The bridge over Drina was a majestic building. From both river banks, it slopes slightly up towards the center, where there were buildings on both sides. On the one hand stands a so-called kapija, a monument with inscriptions that tells of who built the bridge, why and how. And that the bridge does not have its place anywhere in the world at that time. On the other side of the building there are mashed stone benches or a sofa. As the decades passed, the couch was diligently used as a meeting place. There the elderly met to smoke the pipe and figure out how to best manage crops and trade. Young boys sat there while girls in long dresses fluttered and blushing passed, to catch the attention of the potential friars. Agreements on marriage were entered into, and major trade agreements were discussed and concluded. In the caravan scene, or the inn, people met different backgrounds and stands over breakfasts or dinners, while the sun slowly disappeared behind the hills. And so on, it continued throughout the centuries, says Ivo Andric.
The war begins
Just over a hundred years after the bridge was completed, the Habsburg Monarchy attempted to secure Central Europe and the northern parts of the Balkans from the Ottans. The inhabitants of Visegrad, located on both river banks, are hit double. The money for the innkeeping will be gone and all of it will be due. Turks stand against Serbs, and many wars and battles are fought. Occasionally large floods occur, some of them cross the bridge and cover it completely. But the bridge survives. One day a blockhouse is built at the center of the bridge. Elva had now become a boundary and everyone had to go through the blockhouse for control. The soldiers caught just as it were "spies" who were short-haired. This was how the decades went on. Until the whole blockhouse broke down, while a peace dropped over the region. Residents got back their bridge, and at Kapija they took over the previous pursuits with discussions and card games. Fortunes could change owners on nightly gamble games, the consequences met with those in charge afterwards.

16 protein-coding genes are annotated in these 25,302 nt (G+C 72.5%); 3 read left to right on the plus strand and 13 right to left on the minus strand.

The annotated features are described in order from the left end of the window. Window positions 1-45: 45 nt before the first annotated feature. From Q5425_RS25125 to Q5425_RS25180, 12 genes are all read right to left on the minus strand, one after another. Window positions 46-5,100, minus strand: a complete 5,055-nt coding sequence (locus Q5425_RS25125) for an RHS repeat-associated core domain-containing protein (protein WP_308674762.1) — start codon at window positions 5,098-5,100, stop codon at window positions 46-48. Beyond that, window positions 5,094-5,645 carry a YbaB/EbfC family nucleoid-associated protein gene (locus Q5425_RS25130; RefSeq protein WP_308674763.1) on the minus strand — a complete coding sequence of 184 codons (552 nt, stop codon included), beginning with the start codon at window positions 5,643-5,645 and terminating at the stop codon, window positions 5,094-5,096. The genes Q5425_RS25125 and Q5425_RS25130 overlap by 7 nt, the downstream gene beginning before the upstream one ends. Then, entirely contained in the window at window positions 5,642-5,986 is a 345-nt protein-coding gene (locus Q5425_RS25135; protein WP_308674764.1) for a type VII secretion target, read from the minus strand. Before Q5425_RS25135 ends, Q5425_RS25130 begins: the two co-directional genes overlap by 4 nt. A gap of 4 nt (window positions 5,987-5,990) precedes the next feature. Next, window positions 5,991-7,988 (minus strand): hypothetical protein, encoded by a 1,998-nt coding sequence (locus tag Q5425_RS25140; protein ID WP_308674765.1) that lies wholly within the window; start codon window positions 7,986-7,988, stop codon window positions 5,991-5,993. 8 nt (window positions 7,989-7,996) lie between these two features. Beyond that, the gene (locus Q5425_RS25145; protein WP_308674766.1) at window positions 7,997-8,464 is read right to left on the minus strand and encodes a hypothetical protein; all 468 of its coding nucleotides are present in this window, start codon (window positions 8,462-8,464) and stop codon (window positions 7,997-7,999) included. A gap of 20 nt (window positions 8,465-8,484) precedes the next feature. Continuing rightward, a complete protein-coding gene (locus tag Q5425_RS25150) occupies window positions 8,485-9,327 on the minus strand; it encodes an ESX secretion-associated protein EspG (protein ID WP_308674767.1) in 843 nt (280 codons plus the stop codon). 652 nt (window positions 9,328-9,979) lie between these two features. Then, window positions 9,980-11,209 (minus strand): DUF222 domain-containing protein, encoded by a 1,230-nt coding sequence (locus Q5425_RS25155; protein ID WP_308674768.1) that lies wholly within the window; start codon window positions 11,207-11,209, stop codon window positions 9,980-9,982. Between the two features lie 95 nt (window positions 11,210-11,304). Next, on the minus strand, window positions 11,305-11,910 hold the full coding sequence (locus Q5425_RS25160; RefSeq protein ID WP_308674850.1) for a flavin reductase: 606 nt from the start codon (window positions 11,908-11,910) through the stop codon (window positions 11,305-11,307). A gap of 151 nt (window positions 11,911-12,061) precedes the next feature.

A couple of centuries later, the Austrians came and took over Bosnia. The Visegrad youth sought to schools and universities in Vienna and Sarajevo. The political discussions took over the talks of Kapija. Another place in Bosnia, in the city of Travnik, a little boy came to the world in 1892. He became the name of Ivo Andric, and after a few years, the whole family moved to Visegrad. Ivo Andric became part of the environment around the bridge, learning the storytelling that had been transmitted through generations about the people in the two districts on the east and west side of the river that were linked with the bridge. Previously, Christians, Muslims and Jews lived in relative peaceful coexistence. Eventually, the contradictions between the different faiths increased and led to the inhabitants no longer standing together as they had previously done. The bridge became a distinction between the peoples' groups.